Dubbed the “Biometric Privacy Act,” New York Assembly Bill 27 (“BPA”) is virtually identical to the Biometric Information Privacy Act in Illinois, 740 ILCS 14 et seq. (BIPA). Enacted in 2008, BIPA only recently triggered thousands of class actions in Illinois. If the BPA is enacted in New York, it
Articles Discussing General Topics In New York Labor & Employment Law.
Following Mayor Bill de Blasio’s non-action on the bill passed by the New York City Council in December expanding the scope of New York City’s Fair Chance Act (FCA), the amendments have become law.
On January 5, 2021, New York City Mayor Bill de Blasio signed legislation that effectively ends at-will employment for fast food employees in New York City. The new law takes effect on July 4, 2021, and would make New York City the nation’s first jurisdiction to create job protections for
New York City Mayor Bill de Blasio signed two new bills into law that increase job protections for fast food workers, which will take effect in 180 days
On January 5, 2021, New York City Mayor Bill de Blasio signed into law two pieces of legislation passed by the New York City Council, Int. No. 1415-A and Int. No 1396-A, that, when effective in early July 2021, will impose significant obligations on covered New York City fast food industry employers and potentially will pave the way for a great overhaul of the at-will employment system that has long-defined the employer-employee relationship in New York State and New York City.
The New York City Council has passed two bills, Int. No. 1415-A and Int. No 1396-A, that, when enacted and effective, will impose significant obligations on covered New York City fast food industry employers.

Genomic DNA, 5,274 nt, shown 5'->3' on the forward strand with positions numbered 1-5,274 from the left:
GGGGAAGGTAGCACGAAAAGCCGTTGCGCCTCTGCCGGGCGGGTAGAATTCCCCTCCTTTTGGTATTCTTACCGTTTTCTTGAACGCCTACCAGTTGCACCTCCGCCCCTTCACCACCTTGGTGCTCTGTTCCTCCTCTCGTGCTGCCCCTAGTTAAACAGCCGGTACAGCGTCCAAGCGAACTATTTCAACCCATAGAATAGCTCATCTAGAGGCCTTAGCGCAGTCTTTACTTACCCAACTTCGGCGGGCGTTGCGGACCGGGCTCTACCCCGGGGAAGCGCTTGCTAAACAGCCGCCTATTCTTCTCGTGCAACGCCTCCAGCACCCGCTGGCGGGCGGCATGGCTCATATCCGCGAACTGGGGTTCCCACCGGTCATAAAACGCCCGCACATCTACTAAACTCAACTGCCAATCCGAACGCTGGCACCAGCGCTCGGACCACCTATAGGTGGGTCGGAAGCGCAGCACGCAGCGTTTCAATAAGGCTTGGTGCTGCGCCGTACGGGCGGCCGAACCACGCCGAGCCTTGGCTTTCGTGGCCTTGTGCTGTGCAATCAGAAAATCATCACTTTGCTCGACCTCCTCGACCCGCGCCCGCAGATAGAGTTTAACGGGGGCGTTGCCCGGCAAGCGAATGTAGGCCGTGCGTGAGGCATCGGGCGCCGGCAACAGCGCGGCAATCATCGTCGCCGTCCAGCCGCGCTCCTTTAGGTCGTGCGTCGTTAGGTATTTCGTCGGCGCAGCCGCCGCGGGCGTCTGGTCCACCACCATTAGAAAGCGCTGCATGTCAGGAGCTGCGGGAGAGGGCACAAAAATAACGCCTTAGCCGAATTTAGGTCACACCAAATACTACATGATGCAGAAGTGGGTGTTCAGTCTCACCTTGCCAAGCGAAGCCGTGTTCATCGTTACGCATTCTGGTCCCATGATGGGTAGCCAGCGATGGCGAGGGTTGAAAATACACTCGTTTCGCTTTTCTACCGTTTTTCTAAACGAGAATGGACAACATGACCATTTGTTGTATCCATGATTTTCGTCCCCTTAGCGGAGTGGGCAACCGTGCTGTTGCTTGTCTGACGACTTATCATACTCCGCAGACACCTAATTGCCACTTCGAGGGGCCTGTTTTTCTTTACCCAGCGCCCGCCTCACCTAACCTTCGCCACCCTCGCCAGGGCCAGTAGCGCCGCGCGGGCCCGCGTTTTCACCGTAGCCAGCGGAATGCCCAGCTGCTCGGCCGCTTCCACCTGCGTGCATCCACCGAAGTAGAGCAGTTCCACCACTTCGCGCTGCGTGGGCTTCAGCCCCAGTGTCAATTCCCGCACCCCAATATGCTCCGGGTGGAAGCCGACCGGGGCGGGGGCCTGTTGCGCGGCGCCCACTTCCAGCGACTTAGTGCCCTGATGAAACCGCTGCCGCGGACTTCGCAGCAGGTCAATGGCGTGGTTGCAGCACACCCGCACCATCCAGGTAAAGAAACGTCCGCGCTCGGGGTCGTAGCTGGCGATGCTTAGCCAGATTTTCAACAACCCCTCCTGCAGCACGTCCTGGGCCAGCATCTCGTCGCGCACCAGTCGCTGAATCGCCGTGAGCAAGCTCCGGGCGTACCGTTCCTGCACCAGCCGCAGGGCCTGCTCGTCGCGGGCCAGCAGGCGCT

The New York City Council passed a bill expanding the scope of New York City’s Fair Chance Act (FCA).
On Friday, December 17, 2020, the NYC Council passed two bills that will end “at-will” employment for fast-food workers in New York City. The bills will take effect 180 days following Mayor de Blasio’s expected signing of bills. The bills may prove to be the proverbial “camel’s nose under the tent,” portending greater incursions into the traditional at-will principles that have defined New York’s public policy with respect to the employment relationship for well over a century.
Earlier this year, New York State enacted a statewide paid sick leave (PSL) law, which took effect on September 30, 2020. Entitlement to use leave under the law begins on January 1, 2021, and, the New York State Department of Labor (NYSDOL) has published PSL guidance and answers to frequently
On December 2, 2020, the New York State Department of Labor (DOL) released proposed regulations further interpreting the New York Paid Sick Leave Law (NY PSL).
New York City has amended its Administrative Code to make it unlawful for food stores and other retail establishments to refuse to accept payments in cash.
New York State has amended its travel policy to allow visitors to “test out” of the 14-day quarantine
On October 20, 2020, New York State issued its first guidance on the New York State Sick Leave Law (New York Labor Law § 196-b) (NYSSLL).
On April 3, 2020, New York State enacted a statewide paid sick leave (PSL) law impacting all private employers in New York. The law requires employers to provide up to 40 or 56 hours of annual sick leave (depending on their size and net income).